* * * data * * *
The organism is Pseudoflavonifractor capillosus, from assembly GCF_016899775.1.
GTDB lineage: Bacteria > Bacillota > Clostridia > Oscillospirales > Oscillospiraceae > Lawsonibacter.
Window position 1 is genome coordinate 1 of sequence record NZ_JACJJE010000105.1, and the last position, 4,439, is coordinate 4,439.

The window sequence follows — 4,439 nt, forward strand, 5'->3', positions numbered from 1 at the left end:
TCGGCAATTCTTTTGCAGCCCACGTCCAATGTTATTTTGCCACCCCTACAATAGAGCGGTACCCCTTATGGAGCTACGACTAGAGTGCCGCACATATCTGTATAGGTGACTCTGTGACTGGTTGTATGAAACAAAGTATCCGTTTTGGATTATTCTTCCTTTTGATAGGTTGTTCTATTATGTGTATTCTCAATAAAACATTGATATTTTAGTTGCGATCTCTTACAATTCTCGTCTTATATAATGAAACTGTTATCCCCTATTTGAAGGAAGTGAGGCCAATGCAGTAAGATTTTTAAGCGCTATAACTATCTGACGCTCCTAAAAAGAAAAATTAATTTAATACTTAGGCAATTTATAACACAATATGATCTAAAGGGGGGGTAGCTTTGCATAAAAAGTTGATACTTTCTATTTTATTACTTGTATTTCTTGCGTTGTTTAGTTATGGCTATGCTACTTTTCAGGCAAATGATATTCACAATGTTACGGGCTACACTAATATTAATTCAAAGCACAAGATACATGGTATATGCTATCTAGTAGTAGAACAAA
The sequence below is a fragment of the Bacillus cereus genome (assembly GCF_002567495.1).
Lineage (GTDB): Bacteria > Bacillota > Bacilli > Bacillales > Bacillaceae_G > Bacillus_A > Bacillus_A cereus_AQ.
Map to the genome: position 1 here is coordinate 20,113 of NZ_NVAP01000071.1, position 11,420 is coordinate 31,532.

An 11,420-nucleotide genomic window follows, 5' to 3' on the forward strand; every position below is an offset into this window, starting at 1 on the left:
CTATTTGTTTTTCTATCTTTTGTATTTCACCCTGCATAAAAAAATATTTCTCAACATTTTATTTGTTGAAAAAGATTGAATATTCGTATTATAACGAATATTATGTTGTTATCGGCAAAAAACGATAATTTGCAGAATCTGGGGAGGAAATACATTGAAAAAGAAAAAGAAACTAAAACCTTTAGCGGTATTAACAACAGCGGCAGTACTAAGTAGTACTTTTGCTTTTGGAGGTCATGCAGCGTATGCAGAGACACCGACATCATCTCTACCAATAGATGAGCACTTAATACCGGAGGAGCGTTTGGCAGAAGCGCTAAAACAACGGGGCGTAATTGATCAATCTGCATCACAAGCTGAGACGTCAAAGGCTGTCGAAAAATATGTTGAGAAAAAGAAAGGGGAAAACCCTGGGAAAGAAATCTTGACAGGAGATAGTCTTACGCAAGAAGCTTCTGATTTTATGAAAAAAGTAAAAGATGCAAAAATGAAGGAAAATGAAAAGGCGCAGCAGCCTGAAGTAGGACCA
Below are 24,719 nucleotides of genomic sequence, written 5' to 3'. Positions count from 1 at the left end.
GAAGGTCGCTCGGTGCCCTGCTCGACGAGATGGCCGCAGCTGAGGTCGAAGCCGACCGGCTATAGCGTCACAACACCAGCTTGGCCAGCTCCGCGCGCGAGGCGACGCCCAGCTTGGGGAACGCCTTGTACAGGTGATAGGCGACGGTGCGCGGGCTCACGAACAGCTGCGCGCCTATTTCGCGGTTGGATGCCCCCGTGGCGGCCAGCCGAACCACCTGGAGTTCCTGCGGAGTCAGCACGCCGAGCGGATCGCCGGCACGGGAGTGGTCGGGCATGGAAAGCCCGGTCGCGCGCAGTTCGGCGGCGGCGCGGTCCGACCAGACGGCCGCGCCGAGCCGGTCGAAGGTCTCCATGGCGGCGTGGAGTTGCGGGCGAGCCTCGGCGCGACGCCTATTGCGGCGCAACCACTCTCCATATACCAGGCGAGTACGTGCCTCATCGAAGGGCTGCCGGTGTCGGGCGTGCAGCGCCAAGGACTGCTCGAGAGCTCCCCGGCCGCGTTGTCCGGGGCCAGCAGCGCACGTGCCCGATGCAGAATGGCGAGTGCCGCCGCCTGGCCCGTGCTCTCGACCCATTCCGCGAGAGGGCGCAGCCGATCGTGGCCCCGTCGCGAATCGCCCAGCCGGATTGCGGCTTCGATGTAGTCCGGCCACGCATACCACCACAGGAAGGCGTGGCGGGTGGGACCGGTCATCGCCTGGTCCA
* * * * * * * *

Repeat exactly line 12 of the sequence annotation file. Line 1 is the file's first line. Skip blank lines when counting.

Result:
GAAGGTCGCTCGGTGCCCTGCTCGACGAGATGGCCGCAGCTGAGGTCGAAGCCGACCGGCTATAGCGTCACAACACCAGCTTGGCCAGCTCCGCGCGCGAGGCGACGCCCAGCTTGGGGAACGCCTTGTACAGGTGATAGGCGACGGTGCGCGGGCTCACGAACAGCTGCGCGCCTATTTCGCGGTTGGATGCCCCCGTGGCGGCCAGCCGAACCACCTGGAGTTCCTGCGGAGTCAGCACGCCGAGCGGATCGCCGGCACGGGAGTGGTCGGGCATGGAAAGCCCGGTCGCGCGCAGTTCGGCGGCGGCGCGGTCCGACCAGACGGCCGCGCCGAGCCGGTCGAAGGTCTCCATGGCGGCGTGGAGTTGCGGGCGAGCCTCGGCGCGACGCCTATTGCGGCGCAACCACTCTCCATATACCAGGCGAGTACGTGCCTCATCGAAGGGCTGCCGGTGTCGGGCGTGCAGCGCCAAGGACTGCTCGAGAGCTCCCCGGCCGCGTTGTCCGGGGCCAGCAGCGCACGTGCCCGATGCAGAATGGCGAGTGCCGCCGCCTGGCCCGTGCTCTCGACCCATTCCGCGAGAGGGCGCAGCCGATCGTGGCCCCGTCGCGAATCGCCCAGCCGGATTGCGGCTTCGATGTAGTCCGGCCACGCATACCACCACAGGAAGGCGTGGCGGGTGGGACCGGTCATCGCCTGGTCCA